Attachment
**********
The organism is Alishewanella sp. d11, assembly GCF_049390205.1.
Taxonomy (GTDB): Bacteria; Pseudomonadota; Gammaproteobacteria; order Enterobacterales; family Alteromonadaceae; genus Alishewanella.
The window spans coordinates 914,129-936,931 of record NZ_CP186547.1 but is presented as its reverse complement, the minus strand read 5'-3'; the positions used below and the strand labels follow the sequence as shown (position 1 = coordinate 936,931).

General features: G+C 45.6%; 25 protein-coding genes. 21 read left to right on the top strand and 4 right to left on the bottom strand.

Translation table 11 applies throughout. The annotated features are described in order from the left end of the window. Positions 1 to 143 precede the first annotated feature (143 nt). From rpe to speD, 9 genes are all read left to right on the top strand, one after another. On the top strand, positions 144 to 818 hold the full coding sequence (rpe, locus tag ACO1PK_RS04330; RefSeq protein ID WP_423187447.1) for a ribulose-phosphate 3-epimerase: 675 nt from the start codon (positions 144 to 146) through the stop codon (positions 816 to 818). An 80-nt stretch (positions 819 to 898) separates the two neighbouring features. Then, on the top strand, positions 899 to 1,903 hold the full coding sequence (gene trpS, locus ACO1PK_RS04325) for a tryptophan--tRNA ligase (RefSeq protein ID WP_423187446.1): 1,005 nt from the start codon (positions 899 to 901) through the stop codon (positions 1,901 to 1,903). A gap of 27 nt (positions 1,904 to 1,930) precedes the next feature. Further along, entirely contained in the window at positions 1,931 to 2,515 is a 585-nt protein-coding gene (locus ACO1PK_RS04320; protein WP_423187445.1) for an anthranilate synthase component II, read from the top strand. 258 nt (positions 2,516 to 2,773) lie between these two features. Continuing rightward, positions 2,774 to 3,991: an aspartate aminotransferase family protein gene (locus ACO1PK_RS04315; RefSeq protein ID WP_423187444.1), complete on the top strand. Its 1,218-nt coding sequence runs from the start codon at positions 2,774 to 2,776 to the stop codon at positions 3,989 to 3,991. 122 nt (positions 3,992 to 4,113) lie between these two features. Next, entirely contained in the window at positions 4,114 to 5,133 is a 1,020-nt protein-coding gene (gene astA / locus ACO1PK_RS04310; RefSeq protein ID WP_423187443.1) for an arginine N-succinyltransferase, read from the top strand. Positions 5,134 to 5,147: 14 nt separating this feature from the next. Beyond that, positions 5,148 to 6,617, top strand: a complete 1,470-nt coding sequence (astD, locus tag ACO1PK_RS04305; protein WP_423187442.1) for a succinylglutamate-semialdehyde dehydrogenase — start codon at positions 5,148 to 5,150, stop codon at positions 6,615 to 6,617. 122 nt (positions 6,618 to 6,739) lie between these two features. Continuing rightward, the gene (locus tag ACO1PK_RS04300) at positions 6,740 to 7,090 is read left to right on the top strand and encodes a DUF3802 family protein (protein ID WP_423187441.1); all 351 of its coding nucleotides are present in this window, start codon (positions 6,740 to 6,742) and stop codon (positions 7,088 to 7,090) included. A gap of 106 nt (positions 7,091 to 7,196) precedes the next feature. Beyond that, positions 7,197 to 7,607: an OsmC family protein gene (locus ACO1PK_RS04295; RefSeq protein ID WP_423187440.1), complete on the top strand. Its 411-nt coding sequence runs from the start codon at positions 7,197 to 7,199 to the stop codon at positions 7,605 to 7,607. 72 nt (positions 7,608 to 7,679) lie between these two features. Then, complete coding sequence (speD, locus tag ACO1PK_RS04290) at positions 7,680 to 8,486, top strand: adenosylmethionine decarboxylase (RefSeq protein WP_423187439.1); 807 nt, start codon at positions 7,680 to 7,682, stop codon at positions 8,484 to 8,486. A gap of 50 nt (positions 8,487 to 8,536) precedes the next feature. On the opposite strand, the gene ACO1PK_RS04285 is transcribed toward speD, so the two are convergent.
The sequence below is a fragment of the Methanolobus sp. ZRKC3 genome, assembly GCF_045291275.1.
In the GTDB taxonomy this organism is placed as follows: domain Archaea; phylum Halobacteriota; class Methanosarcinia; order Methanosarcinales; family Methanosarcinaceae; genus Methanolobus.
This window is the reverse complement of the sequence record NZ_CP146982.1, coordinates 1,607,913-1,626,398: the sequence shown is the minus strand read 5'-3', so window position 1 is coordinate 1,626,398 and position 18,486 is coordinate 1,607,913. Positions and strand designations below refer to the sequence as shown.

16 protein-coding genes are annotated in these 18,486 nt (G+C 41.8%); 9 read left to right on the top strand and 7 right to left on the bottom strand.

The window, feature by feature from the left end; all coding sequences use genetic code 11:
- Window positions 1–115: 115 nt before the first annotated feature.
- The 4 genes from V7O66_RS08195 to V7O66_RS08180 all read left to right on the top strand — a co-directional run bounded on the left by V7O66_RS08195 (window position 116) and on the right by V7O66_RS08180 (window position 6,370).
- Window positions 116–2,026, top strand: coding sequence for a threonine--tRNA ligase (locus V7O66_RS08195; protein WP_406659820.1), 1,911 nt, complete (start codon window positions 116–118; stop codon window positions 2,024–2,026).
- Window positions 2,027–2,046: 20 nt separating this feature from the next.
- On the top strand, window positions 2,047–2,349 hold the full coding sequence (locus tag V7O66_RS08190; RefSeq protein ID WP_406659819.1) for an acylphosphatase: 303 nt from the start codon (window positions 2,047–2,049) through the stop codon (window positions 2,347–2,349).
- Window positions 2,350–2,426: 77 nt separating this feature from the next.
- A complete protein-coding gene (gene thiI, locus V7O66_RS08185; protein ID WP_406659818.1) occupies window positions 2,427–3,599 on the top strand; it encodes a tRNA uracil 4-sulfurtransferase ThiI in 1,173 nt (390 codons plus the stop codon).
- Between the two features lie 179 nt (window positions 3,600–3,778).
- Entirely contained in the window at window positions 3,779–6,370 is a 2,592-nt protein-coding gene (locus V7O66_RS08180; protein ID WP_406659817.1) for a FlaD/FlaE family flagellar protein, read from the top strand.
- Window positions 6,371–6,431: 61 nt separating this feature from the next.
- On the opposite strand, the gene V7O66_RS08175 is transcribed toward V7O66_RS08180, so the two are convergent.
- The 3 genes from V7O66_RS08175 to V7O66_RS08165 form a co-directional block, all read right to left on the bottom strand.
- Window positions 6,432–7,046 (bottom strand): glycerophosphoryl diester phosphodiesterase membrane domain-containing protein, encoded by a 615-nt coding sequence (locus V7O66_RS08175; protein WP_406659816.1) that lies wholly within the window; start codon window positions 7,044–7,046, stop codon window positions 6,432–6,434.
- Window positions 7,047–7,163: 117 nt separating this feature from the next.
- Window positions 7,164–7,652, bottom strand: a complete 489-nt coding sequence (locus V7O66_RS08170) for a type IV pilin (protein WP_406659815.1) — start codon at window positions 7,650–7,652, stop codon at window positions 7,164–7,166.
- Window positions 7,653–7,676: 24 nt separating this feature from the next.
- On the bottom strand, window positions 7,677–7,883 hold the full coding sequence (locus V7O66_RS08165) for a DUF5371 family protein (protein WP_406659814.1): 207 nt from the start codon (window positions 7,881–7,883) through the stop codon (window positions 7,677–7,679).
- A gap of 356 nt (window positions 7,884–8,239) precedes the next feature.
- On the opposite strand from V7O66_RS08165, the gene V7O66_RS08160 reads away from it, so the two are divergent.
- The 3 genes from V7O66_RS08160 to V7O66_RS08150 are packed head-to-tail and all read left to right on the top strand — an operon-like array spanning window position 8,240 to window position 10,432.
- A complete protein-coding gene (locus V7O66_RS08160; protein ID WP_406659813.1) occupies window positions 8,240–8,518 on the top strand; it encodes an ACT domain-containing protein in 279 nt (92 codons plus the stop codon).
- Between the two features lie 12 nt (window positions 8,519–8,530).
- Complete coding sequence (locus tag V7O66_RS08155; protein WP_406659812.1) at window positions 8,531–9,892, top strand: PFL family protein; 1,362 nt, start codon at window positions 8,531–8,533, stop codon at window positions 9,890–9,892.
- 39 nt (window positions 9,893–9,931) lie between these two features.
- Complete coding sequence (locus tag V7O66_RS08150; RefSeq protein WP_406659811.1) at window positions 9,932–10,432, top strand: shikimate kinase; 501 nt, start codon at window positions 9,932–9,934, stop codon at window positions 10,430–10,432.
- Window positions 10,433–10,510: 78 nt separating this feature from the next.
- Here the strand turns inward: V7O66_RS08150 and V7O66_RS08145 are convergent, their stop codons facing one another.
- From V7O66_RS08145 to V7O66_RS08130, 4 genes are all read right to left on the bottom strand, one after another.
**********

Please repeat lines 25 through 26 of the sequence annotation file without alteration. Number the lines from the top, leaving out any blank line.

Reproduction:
- Window positions 7,164–7,652, bottom strand: a complete 489-nt coding sequence (locus V7O66_RS08170) for a type IV pilin (protein WP_406659815.1) — start codon at window positions 7,650–7,652, stop codon at window positions 7,164–7,166.
- Window positions 7,653–7,676: 24 nt separating this feature from the next.